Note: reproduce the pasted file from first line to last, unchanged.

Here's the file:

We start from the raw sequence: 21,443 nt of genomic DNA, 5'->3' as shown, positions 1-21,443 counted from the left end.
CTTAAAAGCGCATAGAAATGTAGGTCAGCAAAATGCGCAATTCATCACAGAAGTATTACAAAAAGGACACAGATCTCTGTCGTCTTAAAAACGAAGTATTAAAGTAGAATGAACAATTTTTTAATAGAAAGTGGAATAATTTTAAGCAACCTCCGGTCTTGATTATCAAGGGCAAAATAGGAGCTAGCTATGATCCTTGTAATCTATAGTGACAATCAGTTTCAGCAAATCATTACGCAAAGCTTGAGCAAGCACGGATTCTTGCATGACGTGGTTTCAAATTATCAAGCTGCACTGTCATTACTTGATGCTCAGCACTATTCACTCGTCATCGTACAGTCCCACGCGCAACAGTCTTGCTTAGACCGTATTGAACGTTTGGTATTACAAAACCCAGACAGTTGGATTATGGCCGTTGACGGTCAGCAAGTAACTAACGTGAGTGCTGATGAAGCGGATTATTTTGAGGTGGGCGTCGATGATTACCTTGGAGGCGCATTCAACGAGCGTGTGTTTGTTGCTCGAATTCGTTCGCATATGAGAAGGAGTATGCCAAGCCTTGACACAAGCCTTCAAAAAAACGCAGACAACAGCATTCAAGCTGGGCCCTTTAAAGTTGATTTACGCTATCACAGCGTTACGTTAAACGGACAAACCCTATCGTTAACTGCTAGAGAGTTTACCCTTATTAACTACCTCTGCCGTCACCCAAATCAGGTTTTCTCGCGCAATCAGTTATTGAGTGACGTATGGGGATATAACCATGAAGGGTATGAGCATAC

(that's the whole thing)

We start from the raw sequence: 21,443 nt of genomic DNA, 5'->3' as shown, positions 1-21,443 counted from the left end.
CTTAAAAGCGCATAGAAATGTAGGTCAGCAAAATGCGCAATTCATCACAGAAGTATTACAAAAAGGACACAGATCTCTGTCGTCTTAAAAACGAAGTATTAAAGTAGAATGAACAATTTTTTAATAGAAAGTGGAATAATTTTAAGCAACCTCCGGTCTTGATTATCAAGGGCAAAATAGGAGCTAGCTATGATCCTTGTAATCTATAGTGACAATCAGTTTCAGCAAATCATTACGCAAAGCTTGAGCAAGCACGGATTCTTGCATGACGTGGTTTCAAATTATCAAGCTGCACTGTCATTACTTGATGCTCAGCACTATTCACTCGTCATCGTACAGTCCCACGCGCAACAGTCTTGCTTAGACCGTATTGAACGTTTGGTATTACAAAACCCAGACAGTTGGATTATGGCCGTTGACGGTCAGCAAGTAACTAACGTGAGTGCTGATGAAGCGGATTATTTTGAGGTGGGCGTCGATGATTACCTTGGAGGCGCATTCAACGAGCGTGTGTTTGTTGCTCGAATTCGTTCGCATATGAGAAGGAGTATGCCAAGCCTTGACACAAGCCTTCAAAAAAACGCAGACAACAGCATTCAAGCTGGGCCCTTTAAAGTTGATTTACGCTATCACAGCGTTACGTTAAACGGACAAACCCTATCGTTAACTGCTAGAGAGTTTACCCTTATTAACTACCTCTGCCGTCACCCAAATCAGGTTTTCTCGCGCAATCAGTTATTGAGTGACGTATGGGGATATAACCATGAAGGGTATGAGCATAC